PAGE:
* A Cleveland attorney, Peter Pattakos, is not worried about contracting Ebola, even though he was in a room with a current Ebola patient, because Pattakos is neither a crazy person nor a cable news producer and realizes that he never exchanged bodily fluids with the patient. As he points out, “I’m much more likely to be mistakenly killed by a police officer in this country than to be killed by Ebola, even if you were in the same bridal shop.” [Cleveland.com]

* Chanel is suing What About Yves for trademark infringement. The question Professor Colman asks is whether “we really want a trademark ‘protection’ regime in which mark ‘owners’ can prevent creative, non-confusing uses of ‘their property.'” [Law of Fashion]

* One for the career alternatives file: Miami lawyer who ranks local restaurants opens his own restaurant. At ATL we rank law schools, maybe we should open our own law school. [Southern District of Florida Blog]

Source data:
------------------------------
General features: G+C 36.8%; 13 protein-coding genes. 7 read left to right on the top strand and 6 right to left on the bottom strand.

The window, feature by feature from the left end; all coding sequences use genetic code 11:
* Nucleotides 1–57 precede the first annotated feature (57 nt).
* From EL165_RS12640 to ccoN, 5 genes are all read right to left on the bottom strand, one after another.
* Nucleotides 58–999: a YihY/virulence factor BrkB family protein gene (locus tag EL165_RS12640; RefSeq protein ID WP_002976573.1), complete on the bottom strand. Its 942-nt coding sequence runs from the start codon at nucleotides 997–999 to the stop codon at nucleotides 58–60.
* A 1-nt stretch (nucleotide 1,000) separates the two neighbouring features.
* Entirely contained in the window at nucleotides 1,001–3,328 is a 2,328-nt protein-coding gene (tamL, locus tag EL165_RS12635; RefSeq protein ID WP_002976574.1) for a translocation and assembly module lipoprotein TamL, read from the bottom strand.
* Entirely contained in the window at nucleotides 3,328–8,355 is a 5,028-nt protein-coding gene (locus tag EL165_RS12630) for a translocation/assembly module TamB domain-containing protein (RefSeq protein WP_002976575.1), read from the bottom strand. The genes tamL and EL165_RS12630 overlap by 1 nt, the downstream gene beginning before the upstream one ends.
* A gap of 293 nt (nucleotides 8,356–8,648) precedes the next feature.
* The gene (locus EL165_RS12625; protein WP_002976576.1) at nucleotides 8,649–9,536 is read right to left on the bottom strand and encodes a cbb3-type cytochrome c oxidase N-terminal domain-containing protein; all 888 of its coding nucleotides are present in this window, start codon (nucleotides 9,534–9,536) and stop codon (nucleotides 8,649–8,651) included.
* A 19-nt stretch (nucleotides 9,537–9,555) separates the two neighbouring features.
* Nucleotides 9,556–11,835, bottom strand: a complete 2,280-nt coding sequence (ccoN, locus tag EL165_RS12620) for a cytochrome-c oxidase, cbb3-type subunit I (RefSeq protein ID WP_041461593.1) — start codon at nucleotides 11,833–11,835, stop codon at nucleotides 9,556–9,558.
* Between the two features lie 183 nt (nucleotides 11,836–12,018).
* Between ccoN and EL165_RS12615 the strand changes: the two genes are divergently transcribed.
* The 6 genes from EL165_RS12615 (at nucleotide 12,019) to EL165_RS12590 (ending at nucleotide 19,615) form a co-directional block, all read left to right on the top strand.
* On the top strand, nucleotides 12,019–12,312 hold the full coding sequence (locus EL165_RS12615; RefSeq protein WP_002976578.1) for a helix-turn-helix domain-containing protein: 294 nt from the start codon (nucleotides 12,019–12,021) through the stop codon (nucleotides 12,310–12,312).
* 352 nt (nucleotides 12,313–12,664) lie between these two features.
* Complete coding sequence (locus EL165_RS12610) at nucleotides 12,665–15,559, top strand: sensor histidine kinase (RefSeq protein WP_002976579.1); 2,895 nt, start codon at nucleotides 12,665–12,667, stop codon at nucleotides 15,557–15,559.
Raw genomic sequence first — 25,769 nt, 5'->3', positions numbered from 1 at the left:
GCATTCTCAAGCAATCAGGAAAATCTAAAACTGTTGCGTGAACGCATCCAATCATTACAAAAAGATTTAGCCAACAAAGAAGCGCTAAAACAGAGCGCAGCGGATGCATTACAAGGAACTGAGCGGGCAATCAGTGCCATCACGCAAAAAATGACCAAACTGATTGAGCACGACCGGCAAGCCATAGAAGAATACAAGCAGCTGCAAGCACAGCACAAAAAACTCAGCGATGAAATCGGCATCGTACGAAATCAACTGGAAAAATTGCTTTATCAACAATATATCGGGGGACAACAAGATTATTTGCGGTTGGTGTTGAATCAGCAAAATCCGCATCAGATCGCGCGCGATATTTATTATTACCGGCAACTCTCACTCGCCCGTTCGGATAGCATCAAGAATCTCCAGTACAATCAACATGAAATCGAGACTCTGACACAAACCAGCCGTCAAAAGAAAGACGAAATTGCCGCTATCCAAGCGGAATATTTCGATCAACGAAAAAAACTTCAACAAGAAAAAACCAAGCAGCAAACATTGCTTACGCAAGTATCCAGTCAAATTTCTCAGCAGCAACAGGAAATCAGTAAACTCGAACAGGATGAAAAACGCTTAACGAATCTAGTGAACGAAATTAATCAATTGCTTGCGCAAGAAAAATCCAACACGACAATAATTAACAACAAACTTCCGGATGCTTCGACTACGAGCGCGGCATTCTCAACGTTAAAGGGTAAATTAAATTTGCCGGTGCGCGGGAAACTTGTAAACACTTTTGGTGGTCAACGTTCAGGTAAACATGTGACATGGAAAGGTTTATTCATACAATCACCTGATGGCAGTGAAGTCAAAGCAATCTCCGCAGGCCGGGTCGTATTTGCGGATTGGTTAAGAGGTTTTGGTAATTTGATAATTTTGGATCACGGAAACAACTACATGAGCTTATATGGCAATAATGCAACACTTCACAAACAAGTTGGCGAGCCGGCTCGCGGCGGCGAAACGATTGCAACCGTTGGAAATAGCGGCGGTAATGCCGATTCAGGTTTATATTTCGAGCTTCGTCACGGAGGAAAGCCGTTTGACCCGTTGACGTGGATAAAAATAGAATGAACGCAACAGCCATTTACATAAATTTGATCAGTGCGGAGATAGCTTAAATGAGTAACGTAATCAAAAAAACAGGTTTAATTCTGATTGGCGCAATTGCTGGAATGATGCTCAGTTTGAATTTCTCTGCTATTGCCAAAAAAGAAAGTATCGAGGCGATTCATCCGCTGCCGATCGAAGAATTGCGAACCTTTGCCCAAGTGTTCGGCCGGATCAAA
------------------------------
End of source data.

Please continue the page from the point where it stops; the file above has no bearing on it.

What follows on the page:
* Academic publishers fighting the war on common sense by charging an arm and a leg for access to research that is written and peer reviewed by other people for free scored a victory on Friday when the Eleventh Circuit rejected the lower court’s articulation of educational fair use in the digital age. [The Chronicle of Higher Education]

* Balancing parenthood and the “jealous mistress” that is the practice of law. [Jed Cain]

* An amazing symposium on campaign finance reform from the NYU Law Review and the Brennan Center for Justice. It’s a wealth of content. [NYU Law Review]

* Josh Gilliland from The Legal Geeks gave a presentation on Agents of S.H.I.E.L.D. and the Law at the San Diego Comic Fest, which sounds much more fun than any “and the Law” class I ever took. He’s provided his slideshow presentation…

double red triangle arrows Continue reading “Non-Sequiturs: 10.20.14″